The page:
Tout your heritage.Consumers value a business with a long history. Being in business a long time projects the image that you are an industry leader-at least in longevity. So longevity can become a strategy for differentiation. You can be the original, the premier, or as Coca-Cola(R) puts it, the "real thing." Look at the Grand Hotel on Mackinaw Island in Michigan. Yes, it is a beautiful property; yes, it has exquisite service; yes, it is in a beautiful setting. But so are a lot of other hotels. What makes the Grand Hotel unique is its tradition of being a grande dame of yesteryear. Being a guest there is like stepping back in time to an era of gentility. But owning the heritage position won't pay the bills forever. Ask the storied Greenbrier in West Virginia. More than 200 years old, it has maintained its heritage position while adding all the amenities and services of a traditional resort. Management is even thinking about adding a casino, saying that "... the Greenbrier must add the casino to stay competitive or risk ending up just another grande dame." Remember, even history moves forward. Offer the newest and latest. Nobody uses this strategy better than Intel, thriving on planned obsolescence. No sooner does one of its microprocessors hit the market, than the introduction of the next generation is announced ... the 286, 386, 486, Pentium, Pentium II, Pentium III, and Pentium III Xeon. Look at Canyon Ranch, the famous wellness resort and spa. There is no way this property can go head to head against the Disney Resorts, Marriott or Hilton. But when it comes to having the newest and most innovative health and spa services, Canyon Ranch has commandeered a unique position. Wellness aficionados, who want to "take their bodies where they have never been," know there is only one place to experience the newest and best-and that's Canyon Ranch.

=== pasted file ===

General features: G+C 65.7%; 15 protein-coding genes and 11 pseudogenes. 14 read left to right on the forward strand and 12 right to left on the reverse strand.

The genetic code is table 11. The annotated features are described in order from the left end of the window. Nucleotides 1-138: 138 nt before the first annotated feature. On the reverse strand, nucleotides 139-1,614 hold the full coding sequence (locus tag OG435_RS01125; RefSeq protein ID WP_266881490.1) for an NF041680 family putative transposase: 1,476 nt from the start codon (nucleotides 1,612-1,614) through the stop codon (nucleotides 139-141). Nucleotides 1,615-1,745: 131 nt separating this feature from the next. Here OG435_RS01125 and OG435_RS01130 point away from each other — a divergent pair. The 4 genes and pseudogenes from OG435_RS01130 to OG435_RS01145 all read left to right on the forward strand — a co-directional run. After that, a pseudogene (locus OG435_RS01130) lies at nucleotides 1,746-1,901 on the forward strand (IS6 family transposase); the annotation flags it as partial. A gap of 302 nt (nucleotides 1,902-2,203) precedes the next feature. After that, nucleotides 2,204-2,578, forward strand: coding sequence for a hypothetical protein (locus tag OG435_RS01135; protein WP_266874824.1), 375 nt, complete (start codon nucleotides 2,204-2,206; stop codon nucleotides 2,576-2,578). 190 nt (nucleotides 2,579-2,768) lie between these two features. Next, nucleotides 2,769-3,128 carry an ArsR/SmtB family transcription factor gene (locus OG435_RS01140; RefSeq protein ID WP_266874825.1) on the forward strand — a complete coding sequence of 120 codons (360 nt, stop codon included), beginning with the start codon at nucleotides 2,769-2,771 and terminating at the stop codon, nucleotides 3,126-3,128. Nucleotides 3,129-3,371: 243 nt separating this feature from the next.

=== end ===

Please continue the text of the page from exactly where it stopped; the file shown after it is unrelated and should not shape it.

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Guest Service: A Culture of YES

In a recent global consumers report, 97% of the participants said that customer service is a major factor in their loyalty to a brand, and 76% said they view customer service as the true test of how much a company values them. And since there is no industry more reliant on customer satisfaction than the hotel industry, managers must be unrelenting in their determination to hire, train and empower the very best people, and to create a culture of exceptional customer service within their organization. Of course, this begins with hiring the right people. There are people who are naturally service-oriented; people who are warm, empathetic, enthusiastic, pleasant, thoughtful and optimistic; people who take pride in their ability to solve problems for the hotel guests they are serving. Then, those same employees must be empowered to solve problems using their own judgment, without having to track down a manager to do it. This is how seamless problem solving and conflict resolution are achieved in guest service. This willingness to empower employees is part of creating a Culture of Yes within an organization.  The goal is to create an environment in which everyone is striving to say “Yes”, rather than figuring out ways to say, “No”. It is essential that this attitude be instilled in all frontline, customer-facing, employees. Finally, in order to ensure that the hotel can generate a consistent level of performance across a wide variety of situations, management must also put in place well-defined systems and standards, and then educate their employees about them. Every employee must be aware of and responsible for every standard that applies in their department. The April issue of the Hotel Business Review will document what some leading hotels are doing to cultivate and manage guest satisfaction in their operations.